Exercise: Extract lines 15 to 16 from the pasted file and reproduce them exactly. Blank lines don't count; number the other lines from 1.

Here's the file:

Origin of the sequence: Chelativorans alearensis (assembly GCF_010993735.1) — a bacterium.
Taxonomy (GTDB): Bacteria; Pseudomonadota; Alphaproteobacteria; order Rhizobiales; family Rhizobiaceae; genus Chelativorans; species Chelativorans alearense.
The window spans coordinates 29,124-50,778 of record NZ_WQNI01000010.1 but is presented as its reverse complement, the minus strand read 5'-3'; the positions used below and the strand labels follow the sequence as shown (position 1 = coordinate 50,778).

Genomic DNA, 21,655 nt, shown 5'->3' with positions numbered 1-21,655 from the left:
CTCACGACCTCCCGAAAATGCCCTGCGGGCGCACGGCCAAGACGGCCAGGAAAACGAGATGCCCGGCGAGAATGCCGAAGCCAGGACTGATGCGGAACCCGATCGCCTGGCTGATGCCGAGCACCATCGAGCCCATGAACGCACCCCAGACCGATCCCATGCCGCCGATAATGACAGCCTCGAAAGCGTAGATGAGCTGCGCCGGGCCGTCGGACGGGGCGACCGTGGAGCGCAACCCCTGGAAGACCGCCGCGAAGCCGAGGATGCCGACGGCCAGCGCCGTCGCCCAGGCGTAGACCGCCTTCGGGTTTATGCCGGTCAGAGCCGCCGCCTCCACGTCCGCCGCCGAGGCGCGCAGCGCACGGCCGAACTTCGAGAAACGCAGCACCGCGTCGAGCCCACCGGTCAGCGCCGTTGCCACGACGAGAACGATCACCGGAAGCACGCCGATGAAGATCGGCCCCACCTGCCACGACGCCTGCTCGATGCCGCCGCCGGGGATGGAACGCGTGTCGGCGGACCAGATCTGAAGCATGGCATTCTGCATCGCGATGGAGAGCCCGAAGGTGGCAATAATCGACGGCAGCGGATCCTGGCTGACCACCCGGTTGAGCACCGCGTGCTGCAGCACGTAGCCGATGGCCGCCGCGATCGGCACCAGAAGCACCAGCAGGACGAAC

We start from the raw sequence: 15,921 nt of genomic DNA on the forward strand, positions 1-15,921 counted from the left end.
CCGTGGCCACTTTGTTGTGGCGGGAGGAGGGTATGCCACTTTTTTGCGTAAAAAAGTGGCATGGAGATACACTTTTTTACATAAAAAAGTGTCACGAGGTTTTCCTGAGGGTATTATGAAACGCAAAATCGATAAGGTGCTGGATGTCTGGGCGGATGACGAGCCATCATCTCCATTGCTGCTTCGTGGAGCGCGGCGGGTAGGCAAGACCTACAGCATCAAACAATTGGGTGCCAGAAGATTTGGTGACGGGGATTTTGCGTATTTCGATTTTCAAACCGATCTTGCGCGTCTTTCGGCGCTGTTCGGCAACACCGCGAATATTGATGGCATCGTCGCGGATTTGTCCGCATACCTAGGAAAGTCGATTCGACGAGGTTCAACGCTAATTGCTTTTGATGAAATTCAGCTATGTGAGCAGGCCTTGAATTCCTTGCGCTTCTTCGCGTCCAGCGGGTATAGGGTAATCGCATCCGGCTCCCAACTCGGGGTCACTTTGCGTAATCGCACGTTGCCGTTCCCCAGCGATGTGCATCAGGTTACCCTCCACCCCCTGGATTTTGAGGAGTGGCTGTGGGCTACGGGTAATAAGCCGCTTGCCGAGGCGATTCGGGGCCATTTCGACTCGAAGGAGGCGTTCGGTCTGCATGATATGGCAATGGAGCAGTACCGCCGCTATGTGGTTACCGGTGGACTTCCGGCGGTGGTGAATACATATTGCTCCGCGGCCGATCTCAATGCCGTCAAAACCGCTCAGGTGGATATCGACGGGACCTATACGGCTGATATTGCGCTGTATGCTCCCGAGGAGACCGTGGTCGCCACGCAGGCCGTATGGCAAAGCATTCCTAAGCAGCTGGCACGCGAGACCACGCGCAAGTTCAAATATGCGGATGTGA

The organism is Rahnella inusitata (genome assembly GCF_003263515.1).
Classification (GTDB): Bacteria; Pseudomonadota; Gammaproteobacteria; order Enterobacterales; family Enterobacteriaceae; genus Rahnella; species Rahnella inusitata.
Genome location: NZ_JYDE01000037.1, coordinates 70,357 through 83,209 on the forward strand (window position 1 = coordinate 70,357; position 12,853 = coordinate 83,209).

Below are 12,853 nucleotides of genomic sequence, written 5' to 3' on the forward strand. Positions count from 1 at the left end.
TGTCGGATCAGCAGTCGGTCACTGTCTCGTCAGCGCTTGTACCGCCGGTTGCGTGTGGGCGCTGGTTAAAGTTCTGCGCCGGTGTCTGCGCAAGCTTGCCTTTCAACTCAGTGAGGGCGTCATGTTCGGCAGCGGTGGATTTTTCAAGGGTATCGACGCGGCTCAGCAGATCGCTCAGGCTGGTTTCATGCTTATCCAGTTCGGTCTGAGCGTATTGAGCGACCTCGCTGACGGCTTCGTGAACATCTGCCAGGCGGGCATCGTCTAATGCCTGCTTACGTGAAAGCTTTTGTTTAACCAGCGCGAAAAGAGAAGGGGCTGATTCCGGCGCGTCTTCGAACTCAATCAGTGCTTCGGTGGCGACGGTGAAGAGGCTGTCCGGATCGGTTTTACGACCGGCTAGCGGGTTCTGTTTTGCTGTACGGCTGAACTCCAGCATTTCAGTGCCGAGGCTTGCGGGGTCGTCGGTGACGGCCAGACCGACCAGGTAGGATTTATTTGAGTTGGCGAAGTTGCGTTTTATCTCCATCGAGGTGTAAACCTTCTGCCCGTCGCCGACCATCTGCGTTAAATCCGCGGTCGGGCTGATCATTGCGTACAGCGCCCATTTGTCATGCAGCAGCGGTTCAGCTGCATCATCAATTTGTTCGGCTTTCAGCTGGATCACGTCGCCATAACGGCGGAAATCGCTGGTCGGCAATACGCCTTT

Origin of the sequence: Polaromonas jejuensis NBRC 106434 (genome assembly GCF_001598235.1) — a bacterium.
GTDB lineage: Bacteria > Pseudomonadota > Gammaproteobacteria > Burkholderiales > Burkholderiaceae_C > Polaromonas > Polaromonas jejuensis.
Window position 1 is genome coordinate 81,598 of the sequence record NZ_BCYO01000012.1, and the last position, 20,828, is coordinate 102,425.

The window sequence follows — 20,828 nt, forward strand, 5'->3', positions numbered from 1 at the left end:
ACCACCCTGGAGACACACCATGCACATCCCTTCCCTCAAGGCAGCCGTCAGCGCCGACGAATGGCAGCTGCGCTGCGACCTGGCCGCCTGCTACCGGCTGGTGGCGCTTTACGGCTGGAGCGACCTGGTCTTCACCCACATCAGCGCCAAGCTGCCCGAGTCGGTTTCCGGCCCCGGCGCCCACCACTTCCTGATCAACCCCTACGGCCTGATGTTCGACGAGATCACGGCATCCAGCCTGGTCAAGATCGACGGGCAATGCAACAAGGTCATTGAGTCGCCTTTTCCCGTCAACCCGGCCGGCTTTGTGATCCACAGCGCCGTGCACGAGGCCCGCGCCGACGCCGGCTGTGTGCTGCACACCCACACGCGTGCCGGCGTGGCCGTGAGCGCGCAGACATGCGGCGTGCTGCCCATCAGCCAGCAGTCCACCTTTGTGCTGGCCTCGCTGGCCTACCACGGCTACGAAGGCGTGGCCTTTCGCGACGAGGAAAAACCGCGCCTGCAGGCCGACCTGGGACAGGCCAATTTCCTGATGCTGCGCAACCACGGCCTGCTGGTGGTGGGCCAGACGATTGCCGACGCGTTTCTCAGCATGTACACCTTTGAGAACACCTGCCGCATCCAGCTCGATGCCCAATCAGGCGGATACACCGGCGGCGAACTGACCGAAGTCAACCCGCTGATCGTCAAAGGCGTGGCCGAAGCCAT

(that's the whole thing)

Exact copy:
Window position 1 is genome coordinate 81,598 of the sequence record NZ_BCYO01000012.1, and the last position, 20,828, is coordinate 102,425.

The window sequence follows — 20,828 nt, forward strand, 5'->3', positions numbered from 1 at the left end: